March 5, 2012        A publication of Thursday Review, copyright 2012

The debates and the primary and caucus season have produced a lot of adjectives in the mainstream media conversation: wild, freewheeling, unsettled, raucous. These are not words one usually associates with the Republican Party, and certainly not the kind of descriptions the GOP has gone out of its way to seek during our lifetime.

On the contrary, the Republican Party historically prefers a process that settles the business of delegate selection--and a de facto nominee--early. It is a time-honored, nearly hallowed tradition, and it works reliably. Since Dwight Eisenhower's election to his first term in 1952, the GOP has controlled the White House for 36 of those 60 years. During those six decades the GOP has faced two dramatic intra-party showdowns between the major factions--once in 1964 and again in 1976--and on both occasions Republicans lost in November.

In 1992 incumbent George Herbert Walker Bush faced an insurrectionist challenge from Patrick Buchanan, a rebellion fueled largely by the issue of tax increases by a President who had promised to not raise taxes. Buchanan's deep penetrations in the GOP primaries and caucuses, though not wounding Bush mortally from an intra-party perspective, nevertheless created the breach which Ross Perot was later able to exploit. Buchanan's demagogic and anti-establishment appeal had inflicted its damage.

This is why the GOP and its strategists have always preferred to leave adjectives like freewheeling and raucous to the Democrats.

In contemporary times Republicans are traditionally better at channeling the restless energies of the idealists and the insurgents back into the party's mainstream flow to produce a positive outcome for the eventual nominee, and without sacrificing outreach to the undecided voters and independent voters who make up the essential center in a general election.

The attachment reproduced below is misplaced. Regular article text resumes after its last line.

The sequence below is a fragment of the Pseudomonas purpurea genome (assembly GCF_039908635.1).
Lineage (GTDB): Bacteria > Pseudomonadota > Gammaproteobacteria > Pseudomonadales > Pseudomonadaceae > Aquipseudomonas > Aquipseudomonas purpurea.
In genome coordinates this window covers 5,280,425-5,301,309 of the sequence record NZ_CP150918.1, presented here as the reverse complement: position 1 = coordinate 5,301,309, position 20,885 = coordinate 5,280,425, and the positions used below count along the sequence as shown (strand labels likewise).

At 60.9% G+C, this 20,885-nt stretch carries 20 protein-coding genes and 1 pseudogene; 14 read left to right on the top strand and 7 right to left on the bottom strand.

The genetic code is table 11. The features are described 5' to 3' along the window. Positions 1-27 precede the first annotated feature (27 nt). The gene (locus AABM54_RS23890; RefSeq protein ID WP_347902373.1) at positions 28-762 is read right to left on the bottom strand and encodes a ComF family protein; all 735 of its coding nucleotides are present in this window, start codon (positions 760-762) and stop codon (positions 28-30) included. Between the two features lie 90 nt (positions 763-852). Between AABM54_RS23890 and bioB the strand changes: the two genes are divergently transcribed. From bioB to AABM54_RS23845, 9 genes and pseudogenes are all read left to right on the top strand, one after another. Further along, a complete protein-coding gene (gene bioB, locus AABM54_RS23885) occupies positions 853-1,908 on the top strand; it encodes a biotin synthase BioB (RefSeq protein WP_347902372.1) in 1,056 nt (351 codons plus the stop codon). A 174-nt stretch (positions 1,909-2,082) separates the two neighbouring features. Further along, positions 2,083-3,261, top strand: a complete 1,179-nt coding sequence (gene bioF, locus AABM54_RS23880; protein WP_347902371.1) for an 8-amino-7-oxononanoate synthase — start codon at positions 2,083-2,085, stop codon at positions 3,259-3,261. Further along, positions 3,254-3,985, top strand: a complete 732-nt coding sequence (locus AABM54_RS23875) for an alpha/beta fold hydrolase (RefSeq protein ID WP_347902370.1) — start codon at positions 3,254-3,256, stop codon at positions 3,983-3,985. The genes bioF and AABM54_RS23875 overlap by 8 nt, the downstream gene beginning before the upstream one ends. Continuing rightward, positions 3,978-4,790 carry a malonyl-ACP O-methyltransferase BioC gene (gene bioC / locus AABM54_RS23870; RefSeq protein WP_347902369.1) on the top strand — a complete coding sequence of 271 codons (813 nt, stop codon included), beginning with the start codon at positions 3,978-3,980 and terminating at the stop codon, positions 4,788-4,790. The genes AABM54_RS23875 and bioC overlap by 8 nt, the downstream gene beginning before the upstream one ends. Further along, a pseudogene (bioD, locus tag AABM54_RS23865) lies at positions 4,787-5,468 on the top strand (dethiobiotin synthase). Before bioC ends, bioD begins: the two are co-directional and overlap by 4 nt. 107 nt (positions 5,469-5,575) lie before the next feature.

Even Ronald Reagan, the great icon of the modern conservatives and the president whose message reached the farthest for Republicans, sought the approval of moderate elements in the electorate, recognizing that a bit of flexibility on some issues would go a long way toward success on the larger stage. It is unlikely that Reagan would have defeated the incumbent Democrat Jimmy Carter in 1980--despite Carter's weak performance and low approval ratings--had the former California governor not discarded his fundamental dislikes of Social Security, Medicare and other well-established and politically popular forms of entitlement.

So now, are Republicans are reaping the bitter rewards of immoderation? Polls conducted by NBC News and The Wall Street Journal, which concluded this weekend and were released today, show an ominous problem for the GOP, and especially Mitt Romney. Romney's negative scores outweigh his positive scores. Further, voters in all categories--Republicans, Democrats and Independents--feel that the long exposure to the GOP debate has reduced their opinion of the candidates, rather than enhanced it. Despite the positive spin from last Tuesday's victories in Michigan, Arizona, and Saturday's Washington state primary, Romney has the lowest early March voter perception score since Bob Dole in 1996.